Another former Sigma Kappa member that I spoke with explained how microaggressions are woven into everyday conversations with the sorority. The member recounted comments like “wow she’s actually really pretty for a black girl, I thought she was more exotic” and “[he’s] probably not documented” being tossed around without any understanding of the weight that those words carry.
Not only do these kinds of microaggressions suggest that being “exotic” is ugly and undesirable, but they perpetuate harmful stereotypes that have been introduced by the media and, quite honestly, racists over decades.
Furthermore, all four of my sources spoke about tokenism within their respective sororities. Those from Sigma Kappa revealed that during recruitmentent, members were told things such as “we have too many Asian girls, let’s try to look for others” and “c’mon ladies we’re the most diverse chapter by far let’s keep it that way.” This is harmful because it condones the idea that women of color are only valuable in order to meet diversity quotas, not because they are intelligent assets to the group.
The opposite approach is also found within sororities at UCSD. As my Tri Delta source explained, some predominantly Asian sororities attempt to recruit more white members in order to become more respected and desired, perpetuating the belief that white members are superior and more valuable than women of color. Both instances go to show that even though these organizations may not come off as blatantly racist, there are definitely ignorant and discriminatory practices.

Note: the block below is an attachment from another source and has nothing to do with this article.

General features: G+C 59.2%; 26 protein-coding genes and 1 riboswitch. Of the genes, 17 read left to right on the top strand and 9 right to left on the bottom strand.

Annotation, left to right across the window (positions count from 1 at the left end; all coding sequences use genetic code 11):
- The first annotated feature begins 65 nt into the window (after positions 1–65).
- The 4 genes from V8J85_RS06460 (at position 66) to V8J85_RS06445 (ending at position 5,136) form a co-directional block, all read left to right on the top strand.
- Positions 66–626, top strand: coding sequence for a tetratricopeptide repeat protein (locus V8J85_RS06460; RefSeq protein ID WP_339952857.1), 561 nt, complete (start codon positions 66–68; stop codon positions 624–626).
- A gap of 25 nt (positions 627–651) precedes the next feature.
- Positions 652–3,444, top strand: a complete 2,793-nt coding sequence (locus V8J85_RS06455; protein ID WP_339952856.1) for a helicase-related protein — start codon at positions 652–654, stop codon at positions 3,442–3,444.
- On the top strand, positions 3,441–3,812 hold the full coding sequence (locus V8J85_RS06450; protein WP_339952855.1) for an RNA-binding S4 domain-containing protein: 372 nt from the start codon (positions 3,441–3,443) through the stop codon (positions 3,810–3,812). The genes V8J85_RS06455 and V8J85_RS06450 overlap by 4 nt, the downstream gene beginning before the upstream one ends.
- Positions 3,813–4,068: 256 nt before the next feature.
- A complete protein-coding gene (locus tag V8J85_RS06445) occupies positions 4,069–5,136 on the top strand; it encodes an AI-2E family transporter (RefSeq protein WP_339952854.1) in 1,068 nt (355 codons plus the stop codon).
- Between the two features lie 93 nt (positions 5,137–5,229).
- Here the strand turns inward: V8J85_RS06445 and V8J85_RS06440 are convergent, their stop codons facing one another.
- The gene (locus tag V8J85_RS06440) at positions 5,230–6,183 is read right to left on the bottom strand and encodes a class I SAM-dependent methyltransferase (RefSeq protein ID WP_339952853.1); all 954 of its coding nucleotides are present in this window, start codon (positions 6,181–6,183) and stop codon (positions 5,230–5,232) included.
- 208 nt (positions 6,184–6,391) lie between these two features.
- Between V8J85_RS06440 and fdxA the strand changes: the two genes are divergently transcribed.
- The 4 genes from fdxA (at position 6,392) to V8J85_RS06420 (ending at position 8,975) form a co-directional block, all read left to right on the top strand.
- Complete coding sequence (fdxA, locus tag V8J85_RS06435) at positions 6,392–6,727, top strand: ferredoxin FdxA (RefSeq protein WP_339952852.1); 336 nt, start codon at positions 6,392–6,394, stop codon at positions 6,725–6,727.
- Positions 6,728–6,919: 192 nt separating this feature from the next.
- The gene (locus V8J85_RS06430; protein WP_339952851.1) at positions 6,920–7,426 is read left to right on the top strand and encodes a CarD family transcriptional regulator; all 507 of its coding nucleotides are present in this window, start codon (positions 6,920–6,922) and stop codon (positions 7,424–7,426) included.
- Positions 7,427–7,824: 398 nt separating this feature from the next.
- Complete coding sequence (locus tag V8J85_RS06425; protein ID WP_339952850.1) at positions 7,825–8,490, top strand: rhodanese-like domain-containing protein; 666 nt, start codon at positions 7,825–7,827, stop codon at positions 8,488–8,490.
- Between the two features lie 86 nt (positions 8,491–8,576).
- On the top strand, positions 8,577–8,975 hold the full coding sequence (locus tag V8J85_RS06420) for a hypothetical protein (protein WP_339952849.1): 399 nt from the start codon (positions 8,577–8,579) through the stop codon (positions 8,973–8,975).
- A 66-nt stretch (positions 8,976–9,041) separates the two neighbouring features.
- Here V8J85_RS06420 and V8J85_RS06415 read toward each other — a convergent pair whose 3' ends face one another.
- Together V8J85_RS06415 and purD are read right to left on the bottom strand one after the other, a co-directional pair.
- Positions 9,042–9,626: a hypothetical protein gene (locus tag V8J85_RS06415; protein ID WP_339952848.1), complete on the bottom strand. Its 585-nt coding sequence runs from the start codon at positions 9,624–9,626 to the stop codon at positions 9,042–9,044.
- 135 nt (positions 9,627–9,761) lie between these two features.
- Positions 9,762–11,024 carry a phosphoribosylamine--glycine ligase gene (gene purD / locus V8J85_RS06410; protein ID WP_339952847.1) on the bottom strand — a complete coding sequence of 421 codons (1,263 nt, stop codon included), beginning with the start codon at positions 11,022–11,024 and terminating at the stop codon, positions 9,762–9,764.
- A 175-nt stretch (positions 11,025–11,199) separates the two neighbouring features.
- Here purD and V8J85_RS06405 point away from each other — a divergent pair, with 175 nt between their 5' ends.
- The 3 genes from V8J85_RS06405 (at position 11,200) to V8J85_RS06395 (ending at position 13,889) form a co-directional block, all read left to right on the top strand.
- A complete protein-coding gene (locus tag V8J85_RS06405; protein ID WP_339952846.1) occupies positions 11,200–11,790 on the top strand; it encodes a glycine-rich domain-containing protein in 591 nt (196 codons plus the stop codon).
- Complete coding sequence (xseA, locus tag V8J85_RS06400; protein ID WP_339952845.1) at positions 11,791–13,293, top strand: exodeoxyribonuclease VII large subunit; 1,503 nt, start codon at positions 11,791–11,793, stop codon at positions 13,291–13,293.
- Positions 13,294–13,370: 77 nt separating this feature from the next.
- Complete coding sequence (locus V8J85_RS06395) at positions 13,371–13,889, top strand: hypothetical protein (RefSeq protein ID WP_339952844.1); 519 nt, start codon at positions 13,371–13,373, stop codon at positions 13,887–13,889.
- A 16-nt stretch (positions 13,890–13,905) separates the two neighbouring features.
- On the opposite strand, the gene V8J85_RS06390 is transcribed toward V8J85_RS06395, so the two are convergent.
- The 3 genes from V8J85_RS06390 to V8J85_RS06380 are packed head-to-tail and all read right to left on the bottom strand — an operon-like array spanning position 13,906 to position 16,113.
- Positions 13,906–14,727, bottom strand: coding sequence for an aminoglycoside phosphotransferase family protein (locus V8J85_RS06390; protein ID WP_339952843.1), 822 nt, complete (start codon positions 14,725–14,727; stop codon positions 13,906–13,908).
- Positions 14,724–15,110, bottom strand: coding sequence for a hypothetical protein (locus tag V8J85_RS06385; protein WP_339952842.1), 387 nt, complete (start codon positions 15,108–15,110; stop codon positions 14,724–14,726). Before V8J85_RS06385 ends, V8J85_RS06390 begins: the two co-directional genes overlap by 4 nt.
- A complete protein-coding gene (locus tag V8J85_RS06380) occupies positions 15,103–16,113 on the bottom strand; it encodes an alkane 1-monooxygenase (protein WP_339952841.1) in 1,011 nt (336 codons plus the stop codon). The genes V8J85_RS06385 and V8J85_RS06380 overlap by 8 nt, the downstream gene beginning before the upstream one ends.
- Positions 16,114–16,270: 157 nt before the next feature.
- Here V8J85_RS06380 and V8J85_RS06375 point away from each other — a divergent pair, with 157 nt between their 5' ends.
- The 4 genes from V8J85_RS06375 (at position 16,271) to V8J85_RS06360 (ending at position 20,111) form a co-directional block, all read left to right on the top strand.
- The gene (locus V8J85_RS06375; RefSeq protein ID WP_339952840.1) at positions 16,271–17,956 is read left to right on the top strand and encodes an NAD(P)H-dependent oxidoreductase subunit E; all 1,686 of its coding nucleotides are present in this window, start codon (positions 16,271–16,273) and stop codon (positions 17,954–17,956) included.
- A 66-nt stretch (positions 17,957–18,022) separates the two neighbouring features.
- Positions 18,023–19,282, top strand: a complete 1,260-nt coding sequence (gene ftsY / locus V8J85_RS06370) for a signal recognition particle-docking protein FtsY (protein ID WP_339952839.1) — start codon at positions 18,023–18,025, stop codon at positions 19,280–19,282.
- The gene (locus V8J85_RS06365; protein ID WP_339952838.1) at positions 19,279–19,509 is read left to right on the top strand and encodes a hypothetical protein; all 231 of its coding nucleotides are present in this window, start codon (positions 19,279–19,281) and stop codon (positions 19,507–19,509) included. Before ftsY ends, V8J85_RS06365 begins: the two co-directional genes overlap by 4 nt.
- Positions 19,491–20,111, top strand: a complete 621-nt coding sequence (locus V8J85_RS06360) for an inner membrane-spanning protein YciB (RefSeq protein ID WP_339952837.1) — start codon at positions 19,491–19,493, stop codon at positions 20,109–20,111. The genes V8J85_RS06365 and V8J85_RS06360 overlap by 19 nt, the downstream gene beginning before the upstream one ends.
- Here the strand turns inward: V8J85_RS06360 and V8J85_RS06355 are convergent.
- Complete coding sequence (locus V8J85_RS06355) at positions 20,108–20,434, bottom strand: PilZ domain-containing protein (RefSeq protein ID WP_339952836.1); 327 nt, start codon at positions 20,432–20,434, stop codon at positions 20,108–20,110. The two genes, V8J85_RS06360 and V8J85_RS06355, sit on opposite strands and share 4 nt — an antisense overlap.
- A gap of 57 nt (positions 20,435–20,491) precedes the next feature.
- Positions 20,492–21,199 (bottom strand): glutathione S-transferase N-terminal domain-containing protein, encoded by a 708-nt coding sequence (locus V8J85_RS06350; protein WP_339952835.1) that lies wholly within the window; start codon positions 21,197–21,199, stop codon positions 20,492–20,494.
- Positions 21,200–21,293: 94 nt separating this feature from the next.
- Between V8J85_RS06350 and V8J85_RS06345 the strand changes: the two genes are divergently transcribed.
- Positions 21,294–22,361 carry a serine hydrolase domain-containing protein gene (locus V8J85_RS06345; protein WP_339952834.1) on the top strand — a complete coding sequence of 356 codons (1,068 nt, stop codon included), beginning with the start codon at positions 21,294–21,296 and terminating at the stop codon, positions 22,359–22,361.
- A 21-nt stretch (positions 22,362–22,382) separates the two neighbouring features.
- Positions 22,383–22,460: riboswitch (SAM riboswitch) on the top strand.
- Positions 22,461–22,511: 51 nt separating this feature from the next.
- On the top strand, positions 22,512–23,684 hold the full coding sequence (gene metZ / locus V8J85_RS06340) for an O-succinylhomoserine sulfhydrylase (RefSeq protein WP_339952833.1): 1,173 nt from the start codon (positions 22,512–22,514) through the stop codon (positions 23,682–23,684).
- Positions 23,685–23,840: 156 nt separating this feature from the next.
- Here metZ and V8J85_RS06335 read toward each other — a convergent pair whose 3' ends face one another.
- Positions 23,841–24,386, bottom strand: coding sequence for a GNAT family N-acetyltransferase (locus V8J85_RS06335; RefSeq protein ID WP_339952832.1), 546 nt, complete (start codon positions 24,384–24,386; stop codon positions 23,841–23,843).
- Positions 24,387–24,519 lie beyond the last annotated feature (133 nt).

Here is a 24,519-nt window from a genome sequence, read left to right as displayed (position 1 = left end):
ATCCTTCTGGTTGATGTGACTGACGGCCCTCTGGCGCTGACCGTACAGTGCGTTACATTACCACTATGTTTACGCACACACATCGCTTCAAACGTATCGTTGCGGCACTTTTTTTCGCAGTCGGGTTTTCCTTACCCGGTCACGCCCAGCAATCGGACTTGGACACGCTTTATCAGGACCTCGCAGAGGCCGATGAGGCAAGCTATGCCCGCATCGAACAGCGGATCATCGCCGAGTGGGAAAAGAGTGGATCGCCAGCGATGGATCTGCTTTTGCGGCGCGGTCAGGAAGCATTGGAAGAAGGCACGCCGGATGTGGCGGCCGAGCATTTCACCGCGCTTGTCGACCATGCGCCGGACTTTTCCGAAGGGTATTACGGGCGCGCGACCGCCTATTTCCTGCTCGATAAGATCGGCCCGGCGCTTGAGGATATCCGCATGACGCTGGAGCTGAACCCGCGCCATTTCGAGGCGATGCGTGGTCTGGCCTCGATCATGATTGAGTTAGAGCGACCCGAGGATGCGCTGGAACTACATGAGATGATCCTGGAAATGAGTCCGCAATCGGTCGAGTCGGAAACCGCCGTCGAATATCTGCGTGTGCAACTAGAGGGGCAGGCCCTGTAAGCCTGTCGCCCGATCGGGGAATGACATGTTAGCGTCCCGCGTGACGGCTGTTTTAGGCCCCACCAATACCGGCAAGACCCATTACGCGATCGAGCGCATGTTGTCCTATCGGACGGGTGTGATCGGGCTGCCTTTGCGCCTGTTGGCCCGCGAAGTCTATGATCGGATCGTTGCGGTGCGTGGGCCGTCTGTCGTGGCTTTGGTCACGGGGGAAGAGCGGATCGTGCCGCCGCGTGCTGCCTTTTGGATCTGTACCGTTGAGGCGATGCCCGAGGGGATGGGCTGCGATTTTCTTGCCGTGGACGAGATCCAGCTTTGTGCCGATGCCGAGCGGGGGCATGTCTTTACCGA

Another way that this ignorance can manifest if left unchecked is through performative activism. According to one Sigma Kappa source, members were advised to avoid speaking up about racial injustices in case they were misinterpreted, yet they were all encouraged to speak up about COVID-19 and the Black Lives Matter movement once it became “trendy” to post black squares on Instagram. Not only does this illustrate a blatant inconsistency, but also a complete disregard for current social issues as anything more than another post on social media.
Again, I truly believe that if run properly, sororities have the potential to do good. Sisterhood and service are two great values that I think everyone can benefit from, not to mention all of the post-college connections that you will be left with. And lasting social ties aren’t the only benefit sorority members have access to later in life.
Having diversity within our sororities is crucial because participation in Greek life is a pipeline to future power. A 2016 study shows that Greek life participation in college increases one’s future income by 36 percent. It is crucial we ensure that these opportunities are available for everyone, not just those who are affluent and white.
Ensuring this diversity within our sororities must start with more accountability and internal reform, which is attainable for all of our sororities on campus. While all members of our sororities already have to go through diversity and inclusion training, something clearly isn’t working. By looking inward and demanding accountability from these organizations, we can move toward more equal post-college opportunities for our students of color.
Art created by Angela Liang for The UC San Diego Guardian